Wednesday, May 09, 2007

Casting Pearls Before Swine: Fun With Spam Scams

The rule of thumb for spam email is to delete each offending piece immediately, no matter how tempting it is to reply and ask to be taken off the spammers’ mailing list. Replying to spam, as we all know, confirms that there’s someone at your email address, which will then be sold to other spammers as “a live one.”

I have a Yahoo email account I never use, but since there’s a slim chance that someone might see me playing online Scrabble and want to contact me there, I go in and check it out every once in a while. Every time I do, I find that Yahoo has diverted about 10,000 spams into the junk drawer. Occasionally, though, a bit of spam flops into my regular inbox, where it promptly gets disposed of without a read.

Except that sometimes I can’t resist reading the Nigerian scam letters. They’re persistent, those Nigerians (or those pseudo-Nigerians—they might be from Kansas, for all I know). They’re persistent and creative, but the basic story is always the same: Somebody has died in a tragic accident, leaving upwards of $10 million in a Nigerian bank. If the sender can’t find someone to make a legitimate claim for it, the government will take it and use it for some sort of shady military operation. And if I make the claim, the sender will keep a certain percentage for himself as a finder’s fee.

By my estimate, I have right around a trillion dollars waiting for me in various Nigerian banks. Furthermore, there are only about 14 people left alive in Nigeria, as the entire rest of the population has been killed in a tragic car accident.

I have, at times, replied to the spammer and suggested he take my share of the money and invest it in Nigerian road improvements.

I only reply to the spam that comes to my Yahoo account, figuring that account is a lost cause anyway, and the only reason I do it then is to amuse myself. Last night I accidentally came up with a reply I’m happy to share with all twos of my readers, in case they’re ever in a similar mood.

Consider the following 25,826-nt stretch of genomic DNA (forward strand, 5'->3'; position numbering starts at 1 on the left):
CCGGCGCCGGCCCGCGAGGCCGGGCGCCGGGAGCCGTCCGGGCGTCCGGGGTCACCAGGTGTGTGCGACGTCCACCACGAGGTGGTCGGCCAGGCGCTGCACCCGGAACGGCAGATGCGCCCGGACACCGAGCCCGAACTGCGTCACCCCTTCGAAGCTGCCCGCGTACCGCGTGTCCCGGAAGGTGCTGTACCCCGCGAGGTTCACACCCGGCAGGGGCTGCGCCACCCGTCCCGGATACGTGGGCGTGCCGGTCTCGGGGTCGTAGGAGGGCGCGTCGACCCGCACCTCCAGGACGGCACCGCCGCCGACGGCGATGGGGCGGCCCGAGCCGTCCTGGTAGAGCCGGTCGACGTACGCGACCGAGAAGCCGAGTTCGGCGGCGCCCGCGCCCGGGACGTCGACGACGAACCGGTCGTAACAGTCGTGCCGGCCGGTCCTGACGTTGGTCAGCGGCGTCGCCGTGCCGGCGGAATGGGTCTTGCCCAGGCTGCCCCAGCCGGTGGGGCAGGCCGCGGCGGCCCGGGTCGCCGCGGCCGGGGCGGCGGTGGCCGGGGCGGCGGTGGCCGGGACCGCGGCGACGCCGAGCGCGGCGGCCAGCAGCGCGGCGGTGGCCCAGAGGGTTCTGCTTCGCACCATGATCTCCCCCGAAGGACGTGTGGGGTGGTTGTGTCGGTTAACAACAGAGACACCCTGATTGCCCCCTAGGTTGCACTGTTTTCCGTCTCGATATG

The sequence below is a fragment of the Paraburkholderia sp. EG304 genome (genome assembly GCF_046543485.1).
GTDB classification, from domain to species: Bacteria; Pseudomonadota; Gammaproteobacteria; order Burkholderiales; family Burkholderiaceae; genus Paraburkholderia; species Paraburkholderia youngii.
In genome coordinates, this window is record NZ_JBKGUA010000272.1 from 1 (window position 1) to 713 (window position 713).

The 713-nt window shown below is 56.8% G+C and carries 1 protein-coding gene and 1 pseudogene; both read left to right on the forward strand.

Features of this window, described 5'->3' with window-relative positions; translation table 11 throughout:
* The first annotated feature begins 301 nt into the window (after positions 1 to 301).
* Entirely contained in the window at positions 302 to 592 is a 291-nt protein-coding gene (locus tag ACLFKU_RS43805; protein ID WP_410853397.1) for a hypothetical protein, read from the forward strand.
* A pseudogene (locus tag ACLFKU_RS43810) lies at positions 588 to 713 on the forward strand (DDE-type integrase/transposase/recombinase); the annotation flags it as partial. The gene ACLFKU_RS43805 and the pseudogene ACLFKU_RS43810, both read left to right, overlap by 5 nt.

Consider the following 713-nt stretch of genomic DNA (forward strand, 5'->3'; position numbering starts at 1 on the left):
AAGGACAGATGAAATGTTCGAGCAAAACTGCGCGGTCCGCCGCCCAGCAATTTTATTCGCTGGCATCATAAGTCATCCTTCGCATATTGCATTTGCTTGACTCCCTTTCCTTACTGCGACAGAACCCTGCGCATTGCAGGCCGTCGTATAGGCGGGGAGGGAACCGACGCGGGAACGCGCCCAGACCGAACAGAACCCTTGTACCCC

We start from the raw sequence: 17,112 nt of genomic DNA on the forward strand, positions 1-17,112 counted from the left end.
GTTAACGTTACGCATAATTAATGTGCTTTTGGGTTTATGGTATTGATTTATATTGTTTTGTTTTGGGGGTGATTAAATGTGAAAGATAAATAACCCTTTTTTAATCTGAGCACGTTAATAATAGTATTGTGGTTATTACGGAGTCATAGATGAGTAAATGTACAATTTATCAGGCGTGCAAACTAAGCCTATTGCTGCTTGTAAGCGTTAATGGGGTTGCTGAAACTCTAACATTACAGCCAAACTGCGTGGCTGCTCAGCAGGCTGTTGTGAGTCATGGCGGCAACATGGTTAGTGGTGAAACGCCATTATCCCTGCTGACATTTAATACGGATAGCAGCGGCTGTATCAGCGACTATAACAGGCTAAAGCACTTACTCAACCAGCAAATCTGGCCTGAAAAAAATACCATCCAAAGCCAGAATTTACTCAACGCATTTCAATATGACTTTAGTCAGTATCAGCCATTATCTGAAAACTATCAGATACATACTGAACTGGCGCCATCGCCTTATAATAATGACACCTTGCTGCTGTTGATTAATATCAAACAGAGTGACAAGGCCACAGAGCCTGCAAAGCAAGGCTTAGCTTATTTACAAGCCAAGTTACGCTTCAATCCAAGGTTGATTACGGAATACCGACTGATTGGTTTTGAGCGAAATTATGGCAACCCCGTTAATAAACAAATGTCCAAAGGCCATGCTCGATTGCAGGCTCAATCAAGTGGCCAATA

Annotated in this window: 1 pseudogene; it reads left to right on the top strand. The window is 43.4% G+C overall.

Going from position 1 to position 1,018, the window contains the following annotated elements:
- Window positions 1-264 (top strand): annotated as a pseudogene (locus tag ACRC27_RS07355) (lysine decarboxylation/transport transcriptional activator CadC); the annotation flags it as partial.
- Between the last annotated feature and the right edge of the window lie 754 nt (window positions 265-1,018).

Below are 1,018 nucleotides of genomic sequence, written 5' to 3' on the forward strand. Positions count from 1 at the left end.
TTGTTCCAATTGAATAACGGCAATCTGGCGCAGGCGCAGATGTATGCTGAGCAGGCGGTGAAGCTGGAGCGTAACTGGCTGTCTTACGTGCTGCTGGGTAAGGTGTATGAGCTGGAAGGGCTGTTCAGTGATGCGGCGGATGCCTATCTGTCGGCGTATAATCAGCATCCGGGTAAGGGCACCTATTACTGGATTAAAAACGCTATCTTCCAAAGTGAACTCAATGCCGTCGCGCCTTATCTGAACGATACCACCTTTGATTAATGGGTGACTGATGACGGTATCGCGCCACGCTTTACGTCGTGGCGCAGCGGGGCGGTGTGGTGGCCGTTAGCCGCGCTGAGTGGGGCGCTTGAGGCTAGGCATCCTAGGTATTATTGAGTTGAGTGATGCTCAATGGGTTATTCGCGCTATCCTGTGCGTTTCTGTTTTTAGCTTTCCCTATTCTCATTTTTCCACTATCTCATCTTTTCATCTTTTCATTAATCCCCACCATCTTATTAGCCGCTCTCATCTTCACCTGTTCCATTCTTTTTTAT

The spam that got my attention was from a guy with the unlikely name of Goodness Egobiaram. The subject was “Hello Donovan” (which I couldn’t help reading in a snide Jerry Seinfeld voice) and here’s what Goodness had to say (verbatim):

Dear Donovan:

I am a senior Accountant in my Bank and Accounting officer to Mr. Arthur Donovan who was a contractor with the Federal government of Nigeria. On the 21st of April 2001, my customer, his wife and their two children were involved in auto-crash along the ever busy Sagumu-Ibadan Highway. All occupants of the vehicle unfortunately lost their lives. Since then, the Board of Directors of my Bank have made several enquires to their embassy to locate any of my customer’s extended relations but to no avail. Hence the need to contact you since you share the same family name.

I have contacted you to assist in repatriating the money and Property left behind by my client before they get Confiscated or declared unserviceable by the bank where this Huge deposits of US$10M was lodged.

The Bank has published several Notice for the Next of Kin of the deceased to apply for collection of this Funds or have the account confiscated within a shot Period of time.